by August 21, 2002 0 comments

In the very beginning, there were three drivers of IT innovation: the military, the academic community and the business community. As the use of IT spread, the military as a driver of technology innovation or of the technology markets, faded into the background. 

The fall of the Berlin Wall and the subsequent disintegration of the iron curtain lead to drastic cuts in military spending across the globe, starting off the process. The advent of the Internet and the rapid growth of consumer purchases of IT during the end nineties only hastened this process. 

But, it is not as if the military’s interest in technology declined. If anything, it only increased. But, most of the activity went unreported or got lost, in the battle for visibility, to the finely-honed hype machines of various IT and IT-user companies. Now, with the consumer side of the business caught in the throes of a big slowdown, and with security consciousness all over the world on a rise, I would not be surprised if the role of the military as a driver of technology and of technology markets becomes more visible.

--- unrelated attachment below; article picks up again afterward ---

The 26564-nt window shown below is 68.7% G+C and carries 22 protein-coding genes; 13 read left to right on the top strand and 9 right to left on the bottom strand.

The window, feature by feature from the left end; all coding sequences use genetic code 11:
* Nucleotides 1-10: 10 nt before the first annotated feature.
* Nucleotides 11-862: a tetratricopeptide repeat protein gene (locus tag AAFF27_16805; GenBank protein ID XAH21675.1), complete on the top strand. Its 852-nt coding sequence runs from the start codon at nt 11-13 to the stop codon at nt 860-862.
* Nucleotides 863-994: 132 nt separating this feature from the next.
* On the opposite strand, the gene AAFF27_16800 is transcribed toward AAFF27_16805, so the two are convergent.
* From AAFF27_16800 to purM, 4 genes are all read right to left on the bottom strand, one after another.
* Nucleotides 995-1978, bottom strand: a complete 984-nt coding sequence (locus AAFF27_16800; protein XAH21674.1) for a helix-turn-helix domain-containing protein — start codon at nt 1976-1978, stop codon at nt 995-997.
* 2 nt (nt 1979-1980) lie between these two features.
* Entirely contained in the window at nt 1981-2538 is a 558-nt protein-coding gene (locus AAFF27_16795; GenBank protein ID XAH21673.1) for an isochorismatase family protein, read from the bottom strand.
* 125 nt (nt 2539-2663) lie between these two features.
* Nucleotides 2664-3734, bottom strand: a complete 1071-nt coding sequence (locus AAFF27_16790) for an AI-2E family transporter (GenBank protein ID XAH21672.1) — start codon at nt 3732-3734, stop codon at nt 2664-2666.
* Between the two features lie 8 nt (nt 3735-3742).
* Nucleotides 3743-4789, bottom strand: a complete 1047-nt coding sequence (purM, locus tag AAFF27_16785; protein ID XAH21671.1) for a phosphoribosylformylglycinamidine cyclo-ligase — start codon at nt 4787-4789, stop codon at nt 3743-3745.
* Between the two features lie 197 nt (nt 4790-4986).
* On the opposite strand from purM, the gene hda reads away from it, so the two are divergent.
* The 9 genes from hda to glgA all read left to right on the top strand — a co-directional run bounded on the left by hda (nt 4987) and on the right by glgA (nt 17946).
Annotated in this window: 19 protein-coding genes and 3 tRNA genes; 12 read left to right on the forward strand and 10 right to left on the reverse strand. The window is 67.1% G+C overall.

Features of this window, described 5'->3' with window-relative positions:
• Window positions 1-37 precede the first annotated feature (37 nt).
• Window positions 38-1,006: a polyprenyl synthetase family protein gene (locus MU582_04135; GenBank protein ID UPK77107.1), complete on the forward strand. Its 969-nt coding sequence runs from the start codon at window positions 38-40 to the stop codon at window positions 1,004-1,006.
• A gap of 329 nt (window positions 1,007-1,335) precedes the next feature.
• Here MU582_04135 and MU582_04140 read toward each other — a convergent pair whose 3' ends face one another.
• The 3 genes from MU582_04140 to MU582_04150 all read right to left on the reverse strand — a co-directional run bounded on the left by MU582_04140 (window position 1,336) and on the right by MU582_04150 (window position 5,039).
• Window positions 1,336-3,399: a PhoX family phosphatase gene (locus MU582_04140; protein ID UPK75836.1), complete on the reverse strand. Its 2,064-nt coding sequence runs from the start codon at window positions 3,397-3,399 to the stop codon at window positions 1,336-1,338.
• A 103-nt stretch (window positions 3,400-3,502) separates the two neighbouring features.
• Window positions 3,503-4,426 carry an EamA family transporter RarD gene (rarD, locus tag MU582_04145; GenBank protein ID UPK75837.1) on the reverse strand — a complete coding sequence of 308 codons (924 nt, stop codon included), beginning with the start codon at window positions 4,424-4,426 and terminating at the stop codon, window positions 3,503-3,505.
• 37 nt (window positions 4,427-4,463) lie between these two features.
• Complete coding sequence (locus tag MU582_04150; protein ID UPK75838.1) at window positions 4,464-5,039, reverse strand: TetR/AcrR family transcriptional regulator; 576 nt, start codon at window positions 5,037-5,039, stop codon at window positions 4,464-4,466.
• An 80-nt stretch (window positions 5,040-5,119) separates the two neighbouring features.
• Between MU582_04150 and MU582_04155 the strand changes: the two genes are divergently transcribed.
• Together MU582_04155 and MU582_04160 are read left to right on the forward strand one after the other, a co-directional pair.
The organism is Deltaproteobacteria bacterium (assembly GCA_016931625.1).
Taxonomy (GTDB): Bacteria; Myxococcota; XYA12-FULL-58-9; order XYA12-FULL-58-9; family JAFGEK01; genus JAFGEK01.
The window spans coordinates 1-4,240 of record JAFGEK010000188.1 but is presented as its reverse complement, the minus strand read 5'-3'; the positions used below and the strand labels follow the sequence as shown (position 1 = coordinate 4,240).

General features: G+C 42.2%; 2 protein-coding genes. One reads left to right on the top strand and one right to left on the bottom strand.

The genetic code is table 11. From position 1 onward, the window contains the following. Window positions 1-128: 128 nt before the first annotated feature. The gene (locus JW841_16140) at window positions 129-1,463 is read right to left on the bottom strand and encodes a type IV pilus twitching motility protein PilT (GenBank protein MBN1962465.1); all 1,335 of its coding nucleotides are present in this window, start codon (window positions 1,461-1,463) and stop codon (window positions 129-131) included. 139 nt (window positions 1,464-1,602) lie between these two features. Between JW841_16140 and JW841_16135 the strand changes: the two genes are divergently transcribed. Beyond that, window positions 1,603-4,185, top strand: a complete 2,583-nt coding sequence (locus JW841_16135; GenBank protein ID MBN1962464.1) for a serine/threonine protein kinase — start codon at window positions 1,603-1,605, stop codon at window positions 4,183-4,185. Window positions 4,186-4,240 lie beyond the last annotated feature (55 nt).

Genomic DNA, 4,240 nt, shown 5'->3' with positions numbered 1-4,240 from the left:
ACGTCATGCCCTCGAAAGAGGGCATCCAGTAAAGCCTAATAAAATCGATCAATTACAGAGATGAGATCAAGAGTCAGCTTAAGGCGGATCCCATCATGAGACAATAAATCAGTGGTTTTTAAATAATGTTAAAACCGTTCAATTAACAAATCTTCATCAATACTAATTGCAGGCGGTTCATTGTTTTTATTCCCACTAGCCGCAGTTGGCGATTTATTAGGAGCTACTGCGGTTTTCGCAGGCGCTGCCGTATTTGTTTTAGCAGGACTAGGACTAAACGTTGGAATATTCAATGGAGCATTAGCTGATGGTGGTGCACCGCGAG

Simultaneously, IT companies are also increasing their courtship of armed forces across the globe. Flip through the pages of any recent issue of Janes Defence Weekly and you will find a lot of familiar faces advertising there–HP, IBM, Motorola,

In parallel, the technology that is being built into the machines of war is fast bordering on the fantasies that were Star Wars and Matrix. Take the case of the avonics equipment of the F-22 Raptor, supposed to be the most advanced fighter aircraft ever built. To quote from the Edwards Airforce Base website run by the US military, the plane has no traditional radio or radar. What it has, is a common integrated processor that emulates these functions. If one of the modules breaks down, another module automatically reloads the software for the program that dies, and takes over that function. The software for the avonics includes 1.7 million lines of code (Windows XP is 45 million lines), 90% of which is in Ada! In fact, they say that this is as much an aircraft as it is a supercomputer!

The Indian army is also reported to have a fairly impressive tech-research program going on. A casual search on the Net threw up papers jointly written by personnel in the Indian Army and the National University of Singapore! The Army also warmed the hearts of the down-in-the-dumps IT industry no end, when they began awarding contracts with the face- off with Pakistan.

In the coming days, do not expect this increased military presence in IT, if I may call it so, to slacken off. If anything, expect to see more of it, for the better, or for the worse.

Krishna Kumar

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